Are you tracking your brand? Find out how in our guide to brand tracking

7 ways to measure brand equity

Here are 7 ways to evaluate brand equity, including some examples of metrics you can use to collect operational and experience data:

1. Brand evaluation

One way of measuring brand equity is by trying to understand the total value of the brand as a separate monetary asset, which can be included on a business’s balance sheet. This metric shows the worth of the brand, reflecting the brand’s contribution to the company’s success.

How can we measure a brand’s financial value? There are differing schools of thought on this, where results produce divergent estimates of brand value or agreement on the direction of change, differing from one year to the next.

It’s worth considering the value in terms of:

  • Cost-value to create and build the brand - this could include budget spend on advertising, trademarking or licensing.
  • Market-value of what it’s worth when put into the market to sell, when looking at similar companies and brands
  • Income-value of what it brought into the company, or how much the company saved by growing the brand.

2. Brand strength

Brand strength, or the power of the brand, can be measured by emotional data - the differential value the brand has acquired in someone’s mind, as a result of multiple interactions over time.

Equity is almost synonymous with ‘attitudinal strength’ or ‘strength in the mind’ and is a proxy measure for the relative consumer demand for the brand.

You can capture this data using consumer surveys, and a series of evaluative questions that assess the relative preference, or ‘wantability’ the consumer has for the brand.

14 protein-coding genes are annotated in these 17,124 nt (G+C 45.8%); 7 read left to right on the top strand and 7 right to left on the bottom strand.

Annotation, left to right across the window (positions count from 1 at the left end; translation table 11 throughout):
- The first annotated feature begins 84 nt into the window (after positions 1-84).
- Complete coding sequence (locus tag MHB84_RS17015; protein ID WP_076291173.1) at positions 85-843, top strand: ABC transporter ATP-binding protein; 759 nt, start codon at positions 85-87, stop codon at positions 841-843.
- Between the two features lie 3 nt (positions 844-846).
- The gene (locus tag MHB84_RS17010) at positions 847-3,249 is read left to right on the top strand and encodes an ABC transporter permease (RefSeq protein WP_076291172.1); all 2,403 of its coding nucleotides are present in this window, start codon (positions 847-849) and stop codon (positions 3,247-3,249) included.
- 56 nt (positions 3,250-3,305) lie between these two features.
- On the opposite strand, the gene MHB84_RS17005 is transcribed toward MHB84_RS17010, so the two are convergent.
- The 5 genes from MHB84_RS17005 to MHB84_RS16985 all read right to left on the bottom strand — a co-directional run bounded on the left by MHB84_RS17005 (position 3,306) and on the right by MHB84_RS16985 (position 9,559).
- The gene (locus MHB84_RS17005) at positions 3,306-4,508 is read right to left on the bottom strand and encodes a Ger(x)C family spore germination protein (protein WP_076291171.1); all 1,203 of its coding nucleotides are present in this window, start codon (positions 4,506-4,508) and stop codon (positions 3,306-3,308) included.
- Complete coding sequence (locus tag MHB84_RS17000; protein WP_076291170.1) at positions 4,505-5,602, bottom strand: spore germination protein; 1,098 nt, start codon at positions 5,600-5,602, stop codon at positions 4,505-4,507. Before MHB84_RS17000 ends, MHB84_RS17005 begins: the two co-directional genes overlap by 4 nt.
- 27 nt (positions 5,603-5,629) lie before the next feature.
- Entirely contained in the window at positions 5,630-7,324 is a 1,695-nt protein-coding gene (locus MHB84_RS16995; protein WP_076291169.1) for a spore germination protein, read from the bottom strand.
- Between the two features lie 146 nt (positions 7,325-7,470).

Review these common models for establishing brand strength:

3. Brand awareness

Brand awareness is how well your brand is known by your target customers, the market and by key stakeholders.

Don’t forget to read our ultimate guide to brand awareness available free to download now.

Since brand awareness is an emotional-based metric, it can be measured with questions asking about:

  • A customer’s future intent to buy.
  • A customer’s current brand awareness now and over time
  • The purchase history of target customers
  • How much ‘conversation share’ there is - A measure of the customer’s time that is passed speaking about your brand in everyday conversations.

Key methodologies to use include:

Understand your presence within your target market with our free brand awareness survey template.

4. Brand relevance

This is connected to customer satisfaction, but focuses on whether your customers agree that the brand provides unique value. This can increase your brand equity level as the brand is perceived to be more valuable and relevant to a target market or to fulfill a specific purpose.

Some ways you can measure this include:

  • Customer satisfaction (CSAT) surveys can help you understand your customer’s satisfaction levels with your company’s brands, products, services, or experiences.